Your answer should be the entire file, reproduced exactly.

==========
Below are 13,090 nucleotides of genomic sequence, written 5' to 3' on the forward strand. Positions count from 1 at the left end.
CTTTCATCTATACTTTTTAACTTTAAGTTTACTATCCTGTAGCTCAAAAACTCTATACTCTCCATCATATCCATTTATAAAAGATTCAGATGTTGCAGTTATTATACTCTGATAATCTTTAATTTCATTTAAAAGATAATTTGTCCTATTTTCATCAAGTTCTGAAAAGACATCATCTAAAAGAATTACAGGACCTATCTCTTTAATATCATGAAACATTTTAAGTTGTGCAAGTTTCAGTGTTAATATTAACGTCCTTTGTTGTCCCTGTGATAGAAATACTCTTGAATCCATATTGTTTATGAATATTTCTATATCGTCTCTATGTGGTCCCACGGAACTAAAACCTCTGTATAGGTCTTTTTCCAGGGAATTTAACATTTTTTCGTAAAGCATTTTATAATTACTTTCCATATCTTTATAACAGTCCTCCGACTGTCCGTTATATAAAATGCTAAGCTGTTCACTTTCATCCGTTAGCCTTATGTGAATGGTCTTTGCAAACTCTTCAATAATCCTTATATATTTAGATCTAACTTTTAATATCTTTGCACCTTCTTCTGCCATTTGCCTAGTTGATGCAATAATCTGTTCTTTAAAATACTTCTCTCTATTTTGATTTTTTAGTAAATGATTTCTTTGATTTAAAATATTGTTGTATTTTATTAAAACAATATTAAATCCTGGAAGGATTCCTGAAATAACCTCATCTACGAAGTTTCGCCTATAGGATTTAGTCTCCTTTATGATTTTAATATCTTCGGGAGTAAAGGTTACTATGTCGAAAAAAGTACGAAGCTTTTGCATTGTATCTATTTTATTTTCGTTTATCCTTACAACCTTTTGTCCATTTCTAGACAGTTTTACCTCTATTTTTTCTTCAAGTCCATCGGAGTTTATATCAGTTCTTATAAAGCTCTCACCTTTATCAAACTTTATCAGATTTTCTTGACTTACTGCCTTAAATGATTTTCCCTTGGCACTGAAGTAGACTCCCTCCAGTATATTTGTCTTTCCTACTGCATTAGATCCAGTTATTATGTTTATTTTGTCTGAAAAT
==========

Below are 13,090 nucleotides of genomic sequence, written 5' to 3' on the forward strand. Positions count from 1 at the left end.
CTTTCATCTATACTTTTTAACTTTAAGTTTACTATCCTGTAGCTCAAAAACTCTATACTCTCCATCATATCCATTTATAAAAGATTCAGATGTTGCAGTTATTATACTCTGATAATCTTTAATTTCATTTAAAAGATAATTTGTCCTATTTTCATCAAGTTCTGAAAAGACATCATCTAAAAGAATTACAGGACCTATCTCTTTAATATCATGAAACATTTTAAGTTGTGCAAGTTTCAGTGTTAATATTAACGTCCTTTGTTGTCCCTGTGATAGAAATACTCTTGAATCCATATTGTTTATGAATATTTCTATATCGTCTCTATGTGGTCCCACGGAACTAAAACCTCTGTATAGGTCTTTTTCCAGGGAATTTAACATTTTTTCGTAAAGCATTTTATAATTACTTTCCATATCTTTATAACAGTCCTCCGACTGTCCGTTATATAAAATGCTAAGCTGTTCACTTTCATCCGTTAGCCTTATGTGAATGGTCTTTGCAAACTCTTCAATAATCCTTATATATTTAGATCTAACTTTTAATATCTTTGCACCTTCTTCTGCCATTTGCCTAGTTGATGCAATAATCTGTTCTTTAAAATACTTCTCTCTATTTTGATTTTTTAGTAAATGATTTCTTTGATTTAAAATATTGTTGTATTTTATTAAAACAATATTAAATCCTGGAAGGATTCCTGAAATAACCTCATCTACGAAGTTTCGCCTATAGGATTTAGTCTCCTTTATGATTTTAATATCTTCGGGAGTAAAGGTTACTATGTCGAAAAAAGTACGAAGCTTTTGCATTGTATCTATTTTATTTTCGTTTATCCTTACAACCTTTTGTCCATTTCTAGACAGTTTTACCTCTATTTTTTCTTCAAGTCCATCGGAGTTTATATCAGTTCTTATAAAGCTCTCACCTTTATCAAACTTTATCAGATTTTCTTGACTTACTGCCTTAAATGATTTTCCCTTGGCACTGAAGTAGACTCCCTCCAGTATATTTGTCTTTCCTACTGCATTAGATCCAGTTATTATGTTTATTTTGTCTGAAAAT